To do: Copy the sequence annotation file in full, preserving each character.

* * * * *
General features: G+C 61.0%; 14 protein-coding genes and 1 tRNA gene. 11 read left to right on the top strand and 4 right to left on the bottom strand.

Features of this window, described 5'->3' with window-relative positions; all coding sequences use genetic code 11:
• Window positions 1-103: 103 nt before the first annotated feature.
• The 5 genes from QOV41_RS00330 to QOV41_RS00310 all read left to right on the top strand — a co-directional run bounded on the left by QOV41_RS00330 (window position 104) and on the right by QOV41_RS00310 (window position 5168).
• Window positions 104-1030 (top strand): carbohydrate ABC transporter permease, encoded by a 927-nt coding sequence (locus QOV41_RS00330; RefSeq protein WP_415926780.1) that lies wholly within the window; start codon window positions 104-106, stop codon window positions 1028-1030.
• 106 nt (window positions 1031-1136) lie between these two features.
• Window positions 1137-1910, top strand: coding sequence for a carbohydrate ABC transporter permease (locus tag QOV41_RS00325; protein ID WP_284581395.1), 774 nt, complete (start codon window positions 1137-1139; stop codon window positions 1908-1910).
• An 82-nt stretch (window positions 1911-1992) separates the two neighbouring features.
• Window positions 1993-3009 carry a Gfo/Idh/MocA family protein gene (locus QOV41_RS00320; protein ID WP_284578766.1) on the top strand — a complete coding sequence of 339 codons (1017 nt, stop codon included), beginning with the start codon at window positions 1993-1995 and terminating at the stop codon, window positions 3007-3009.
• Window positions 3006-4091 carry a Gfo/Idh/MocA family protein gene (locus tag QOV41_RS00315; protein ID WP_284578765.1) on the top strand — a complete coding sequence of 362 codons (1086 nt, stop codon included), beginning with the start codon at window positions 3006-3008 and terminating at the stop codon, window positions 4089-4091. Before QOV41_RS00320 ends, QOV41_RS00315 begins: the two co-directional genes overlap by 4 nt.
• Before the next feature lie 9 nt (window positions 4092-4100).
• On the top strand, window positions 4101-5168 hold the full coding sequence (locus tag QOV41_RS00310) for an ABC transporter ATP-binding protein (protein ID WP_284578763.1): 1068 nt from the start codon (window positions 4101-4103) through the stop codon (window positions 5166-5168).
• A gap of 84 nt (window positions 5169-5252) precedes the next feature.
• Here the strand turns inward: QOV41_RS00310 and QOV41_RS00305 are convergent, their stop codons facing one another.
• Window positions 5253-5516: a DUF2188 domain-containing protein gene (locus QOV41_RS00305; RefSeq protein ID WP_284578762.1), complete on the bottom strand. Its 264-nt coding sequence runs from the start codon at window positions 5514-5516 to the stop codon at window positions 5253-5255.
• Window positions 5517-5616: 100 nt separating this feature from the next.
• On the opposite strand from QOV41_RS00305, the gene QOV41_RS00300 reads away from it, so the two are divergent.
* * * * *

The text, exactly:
General features: G+C 61.0%; 14 protein-coding genes and 1 tRNA gene. 11 read left to right on the top strand and 4 right to left on the bottom strand.

Features of this window, described 5'->3' with window-relative positions; all coding sequences use genetic code 11:
• Window positions 1-103: 103 nt before the first annotated feature.
• The 5 genes from QOV41_RS00330 to QOV41_RS00310 all read left to right on the top strand — a co-directional run bounded on the left by QOV41_RS00330 (window position 104) and on the right by QOV41_RS00310 (window position 5168).
• Window positions 104-1030 (top strand): carbohydrate ABC transporter permease, encoded by a 927-nt coding sequence (locus QOV41_RS00330; RefSeq protein WP_415926780.1) that lies wholly within the window; start codon window positions 104-106, stop codon window positions 1028-1030.
• 106 nt (window positions 1031-1136) lie between these two features.
• Window positions 1137-1910, top strand: coding sequence for a carbohydrate ABC transporter permease (locus tag QOV41_RS00325; protein ID WP_284581395.1), 774 nt, complete (start codon window positions 1137-1139; stop codon window positions 1908-1910).
• An 82-nt stretch (window positions 1911-1992) separates the two neighbouring features.
• Window positions 1993-3009 carry a Gfo/Idh/MocA family protein gene (locus QOV41_RS00320; protein ID WP_284578766.1) on the top strand — a complete coding sequence of 339 codons (1017 nt, stop codon included), beginning with the start codon at window positions 1993-1995 and terminating at the stop codon, window positions 3007-3009.
• Window positions 3006-4091 carry a Gfo/Idh/MocA family protein gene (locus tag QOV41_RS00315; protein ID WP_284578765.1) on the top strand — a complete coding sequence of 362 codons (1086 nt, stop codon included), beginning with the start codon at window positions 3006-3008 and terminating at the stop codon, window positions 4089-4091. Before QOV41_RS00320 ends, QOV41_RS00315 begins: the two co-directional genes overlap by 4 nt.
• Before the next feature lie 9 nt (window positions 4092-4100).
• On the top strand, window positions 4101-5168 hold the full coding sequence (locus tag QOV41_RS00310) for an ABC transporter ATP-binding protein (protein ID WP_284578763.1): 1068 nt from the start codon (window positions 4101-4103) through the stop codon (window positions 5166-5168).
• A gap of 84 nt (window positions 5169-5252) precedes the next feature.
• Here the strand turns inward: QOV41_RS00310 and QOV41_RS00305 are convergent, their stop codons facing one another.
• Window positions 5253-5516: a DUF2188 domain-containing protein gene (locus QOV41_RS00305; RefSeq protein ID WP_284578762.1), complete on the bottom strand. Its 264-nt coding sequence runs from the start codon at window positions 5514-5516 to the stop codon at window positions 5253-5255.
• Window positions 5517-5616: 100 nt separating this feature from the next.
• On the opposite strand from QOV41_RS00305, the gene QOV41_RS00300 reads away from it, so the two are divergent.